Climent Quintana-Domeque (Barcelona, 1980) is Professor of Economics at the University of Exeter, a Research Fellow at IZA (Bonn) and a network member of the Human Capital Economic Opportunity Family Inequality working group (Chicago). Climent received his Llicenciatura from Universitat Pompeu Fabra (first ranked in the class of 2002) and completed his PhD in Economics at Princeton University in 2008 under the supervision of Alan Krueger. Climent has taught at the Universitat d'Alacant, where he was Assistant Professor and got his first tenure in 2012, and at the University of Oxford, where he was both Associate Professor and Tutorial Fellow at St Edmund Hall, and got his second tenure in 2017.
The Effect of Increasing Women's Autonomy on Primary and Repeated Caesarean Sections in Brazil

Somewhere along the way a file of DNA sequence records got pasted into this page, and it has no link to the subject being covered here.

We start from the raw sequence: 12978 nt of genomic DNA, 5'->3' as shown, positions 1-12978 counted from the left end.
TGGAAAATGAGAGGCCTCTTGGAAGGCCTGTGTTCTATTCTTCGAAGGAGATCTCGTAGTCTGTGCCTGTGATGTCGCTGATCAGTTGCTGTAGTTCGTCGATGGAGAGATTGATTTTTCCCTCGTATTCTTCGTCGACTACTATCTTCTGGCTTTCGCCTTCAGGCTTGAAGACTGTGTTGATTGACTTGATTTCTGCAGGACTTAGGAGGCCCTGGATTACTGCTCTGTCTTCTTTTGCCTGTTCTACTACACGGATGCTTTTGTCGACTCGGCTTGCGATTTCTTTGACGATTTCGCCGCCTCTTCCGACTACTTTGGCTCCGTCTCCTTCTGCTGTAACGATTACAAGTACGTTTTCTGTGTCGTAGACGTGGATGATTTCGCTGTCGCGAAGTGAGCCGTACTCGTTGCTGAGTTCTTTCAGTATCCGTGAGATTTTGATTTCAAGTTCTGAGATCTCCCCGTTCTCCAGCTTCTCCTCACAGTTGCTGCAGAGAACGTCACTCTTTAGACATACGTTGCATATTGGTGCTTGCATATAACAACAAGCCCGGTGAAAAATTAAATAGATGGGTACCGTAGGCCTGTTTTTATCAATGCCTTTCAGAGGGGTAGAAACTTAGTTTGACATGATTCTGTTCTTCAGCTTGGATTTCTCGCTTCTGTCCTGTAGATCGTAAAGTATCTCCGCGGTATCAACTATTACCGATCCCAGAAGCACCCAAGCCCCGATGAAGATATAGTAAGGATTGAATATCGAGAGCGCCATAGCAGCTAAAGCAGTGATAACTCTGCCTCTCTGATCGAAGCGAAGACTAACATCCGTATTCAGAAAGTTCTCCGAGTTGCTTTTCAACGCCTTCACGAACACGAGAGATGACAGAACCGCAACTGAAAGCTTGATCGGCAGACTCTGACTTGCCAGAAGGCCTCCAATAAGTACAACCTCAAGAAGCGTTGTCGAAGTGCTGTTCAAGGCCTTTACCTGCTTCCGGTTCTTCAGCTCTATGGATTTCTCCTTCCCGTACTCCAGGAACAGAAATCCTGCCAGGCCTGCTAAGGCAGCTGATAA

(with Ines Lee and Victor Hugo de Oliveira).
Caesarean section (C-section) rates continue to rise globally. Yet, there is little consensus about the key determinants of rising C-section rates and the sources of variation in C-section rates across the world. While C-sections can save lives when medically justified, unnecessary surgical procedures can be harmful for women and babies. We show that a state-wide law passed in Sao Paulo (Brazil), which increased women's autonomy to choose to deliver via C-sections even when not medically necessary, is associated with a 3% increase in overall C-section rates. This association was driven by a 5% increase in primary C-sections, rather than repeated C-sections. These findings are notable given the already high C-section rate in Brazil (>55%) and given the likelihood of primary C-section leading to future births being delivered via C-section.